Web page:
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Gentoo Penguins Produce Eggs at the Tennessee Aquarium
Keepers Observing Prospective Parents

High resolution images are available upon request.

Chattanooga, Tenn. (June 9, 2009) - Paulie and Chaos may have been the first penguins to produce an egg at the Tennessee Aquarium, but now the macaroni pair have company. Two pairs of gentoos are tending eggs of their own and there should be another egg by the end of this week. "Gentoo penguins will keep both of their eggs in the nest as long as there is enough food and there aren't many predators," explains Tennessee Aquarium senior aviculturist Amy Graves.

Graves discovered the first gentoo egg in "Bug" and "Big T's" nest on Saturday and a second egg was found this morning. If their eggs are fertile, Bug and Big T could be first-time parents. They are both five-year-old penguins that seem to be a bit free-spirited. "All of the other penguins have been building nests since we first gave them rocks in April, except Bug and Big T," said Graves. "They had been observed courting and mating, but didn't build a nest until the last minute. They waited almost until Bug was ready to lay the egg." The tardy nest building may be the result of inexperienced parents, but Graves said both birds are displaying parental instincts by staying on their eggs and being very protective of them.

Yesterday, another new egg was discovered in "Biscuit" and "Blue's" nest. This discovery was not as big of a surprise as the other eggs. "Biscuit and Blue are the only penguins that came to us as a pair," said Graves. "They are both fifteen years old and have had chicks together at SeaWorld." While this pair appears to be tending to their first egg right now, Graves noticed the egg is dented. While a second egg will likely follow, their parental track record is somewhat in question. Biscuit and Blue have had eggs together for nine seasons in a row prior to arriving in Chattanooga, but they have only hatched three penguin chicks. "Records show the parents didn't stay on the eggs for some reason," Graves said. "It could be that they lost interest in the eggs or that the other birds in the colony pestered them too much."

Although the parental instinct of this pair remains in question, there's not much doubt that at least one more egg should be on the way. Gentoo penguins normally have a clutch of two eggs which are laid approximately four days apart from one another. "We're also watching the gentoo pair "Poncho" and "Peep" as they could still lay some eggs," said Aquarium aviculturist Loribeth Aldrich. "But the macaroni courtship behavior appears to be winding down."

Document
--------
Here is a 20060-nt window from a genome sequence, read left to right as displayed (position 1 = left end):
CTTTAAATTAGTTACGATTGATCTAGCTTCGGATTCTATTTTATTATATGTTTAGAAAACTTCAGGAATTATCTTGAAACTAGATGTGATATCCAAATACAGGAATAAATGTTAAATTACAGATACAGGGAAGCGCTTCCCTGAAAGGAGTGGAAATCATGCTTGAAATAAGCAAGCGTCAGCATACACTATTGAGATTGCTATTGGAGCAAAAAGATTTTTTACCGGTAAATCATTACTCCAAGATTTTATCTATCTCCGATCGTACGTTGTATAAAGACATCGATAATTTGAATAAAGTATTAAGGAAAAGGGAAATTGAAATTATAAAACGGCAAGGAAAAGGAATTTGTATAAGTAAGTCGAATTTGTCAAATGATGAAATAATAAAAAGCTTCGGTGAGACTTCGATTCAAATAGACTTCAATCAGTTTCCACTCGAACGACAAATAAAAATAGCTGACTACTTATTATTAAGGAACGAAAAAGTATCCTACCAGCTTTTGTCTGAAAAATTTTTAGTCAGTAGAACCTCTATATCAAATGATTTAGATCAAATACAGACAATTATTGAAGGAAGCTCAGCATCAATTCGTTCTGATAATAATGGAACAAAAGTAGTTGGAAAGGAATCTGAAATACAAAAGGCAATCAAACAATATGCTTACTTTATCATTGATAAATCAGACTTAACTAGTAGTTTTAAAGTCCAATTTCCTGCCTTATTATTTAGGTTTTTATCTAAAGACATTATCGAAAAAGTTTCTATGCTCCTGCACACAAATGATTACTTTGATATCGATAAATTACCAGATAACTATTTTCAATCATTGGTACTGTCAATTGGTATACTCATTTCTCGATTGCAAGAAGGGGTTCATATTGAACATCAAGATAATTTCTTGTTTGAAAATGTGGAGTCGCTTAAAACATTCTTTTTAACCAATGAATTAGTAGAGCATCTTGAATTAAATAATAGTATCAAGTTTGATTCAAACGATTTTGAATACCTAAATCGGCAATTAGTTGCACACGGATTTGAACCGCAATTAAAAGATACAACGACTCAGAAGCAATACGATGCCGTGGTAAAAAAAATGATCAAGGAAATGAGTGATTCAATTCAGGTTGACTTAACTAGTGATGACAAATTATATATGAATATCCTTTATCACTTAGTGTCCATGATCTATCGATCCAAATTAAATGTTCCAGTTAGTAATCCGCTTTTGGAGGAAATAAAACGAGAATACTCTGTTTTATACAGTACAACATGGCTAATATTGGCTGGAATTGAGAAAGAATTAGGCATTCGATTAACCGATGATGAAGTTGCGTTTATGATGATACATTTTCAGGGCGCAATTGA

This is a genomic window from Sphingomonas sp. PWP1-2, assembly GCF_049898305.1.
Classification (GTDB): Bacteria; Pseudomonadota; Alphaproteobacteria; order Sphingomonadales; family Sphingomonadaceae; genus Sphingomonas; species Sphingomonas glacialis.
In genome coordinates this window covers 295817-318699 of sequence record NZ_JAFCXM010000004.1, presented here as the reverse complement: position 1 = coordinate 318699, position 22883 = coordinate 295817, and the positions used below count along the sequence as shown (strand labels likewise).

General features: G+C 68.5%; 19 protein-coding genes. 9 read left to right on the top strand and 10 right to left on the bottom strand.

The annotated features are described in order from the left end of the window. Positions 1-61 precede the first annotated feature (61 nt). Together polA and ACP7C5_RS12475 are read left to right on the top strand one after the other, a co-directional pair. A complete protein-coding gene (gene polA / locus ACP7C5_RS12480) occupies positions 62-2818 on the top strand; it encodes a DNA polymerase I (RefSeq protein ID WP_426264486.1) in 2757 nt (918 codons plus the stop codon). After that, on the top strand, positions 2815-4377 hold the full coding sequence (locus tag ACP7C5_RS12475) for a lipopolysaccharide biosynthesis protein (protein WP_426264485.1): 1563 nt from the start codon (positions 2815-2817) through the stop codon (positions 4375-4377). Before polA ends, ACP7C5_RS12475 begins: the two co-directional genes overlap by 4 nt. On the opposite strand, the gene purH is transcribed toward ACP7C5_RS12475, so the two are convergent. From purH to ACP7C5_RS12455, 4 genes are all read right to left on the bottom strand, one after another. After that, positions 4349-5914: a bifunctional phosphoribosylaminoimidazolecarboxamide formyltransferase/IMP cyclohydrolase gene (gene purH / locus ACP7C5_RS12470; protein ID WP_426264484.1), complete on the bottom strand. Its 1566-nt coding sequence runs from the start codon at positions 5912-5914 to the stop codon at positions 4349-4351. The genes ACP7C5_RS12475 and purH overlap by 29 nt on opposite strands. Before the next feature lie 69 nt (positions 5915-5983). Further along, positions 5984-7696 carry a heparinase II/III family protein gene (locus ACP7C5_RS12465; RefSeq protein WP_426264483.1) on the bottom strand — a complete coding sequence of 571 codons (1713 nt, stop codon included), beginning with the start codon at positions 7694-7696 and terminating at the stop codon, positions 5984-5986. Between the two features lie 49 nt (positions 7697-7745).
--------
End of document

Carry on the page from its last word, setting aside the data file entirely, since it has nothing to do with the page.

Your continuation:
The incubation period for macaroni penguins takes 33 and 39 days. So if Chaos and Paulie's egg is fertile, a chick could begin to "pip" or hatch between June 15th and June 23rd.

The incubation period for gentoo penguins takes 36 to 41 days. So keepers will have to wait until sometime in mid-July to see if the newly discovered gentoo eggs are fertile.

While these new developments have generated plenty of excitement, experts point to Biscuit and Blue's track record as reason not to count any penguins before they hatch. "Whether in the wild or on exhibit penguin chicks must overcome many hurdles to reach full maturity," said Dave Collins, the Aquarium's curator of forests.

In the meantime, Aquarium visitors will have plenty to see as these couples tend to their eggs, each other and occasionally squabble with the other penguins. "It's really fun and interesting to watch their behavior and how they interact with one another," Graves said.

Watch the penguins on the Tennessee Aquarium’s live webcam.

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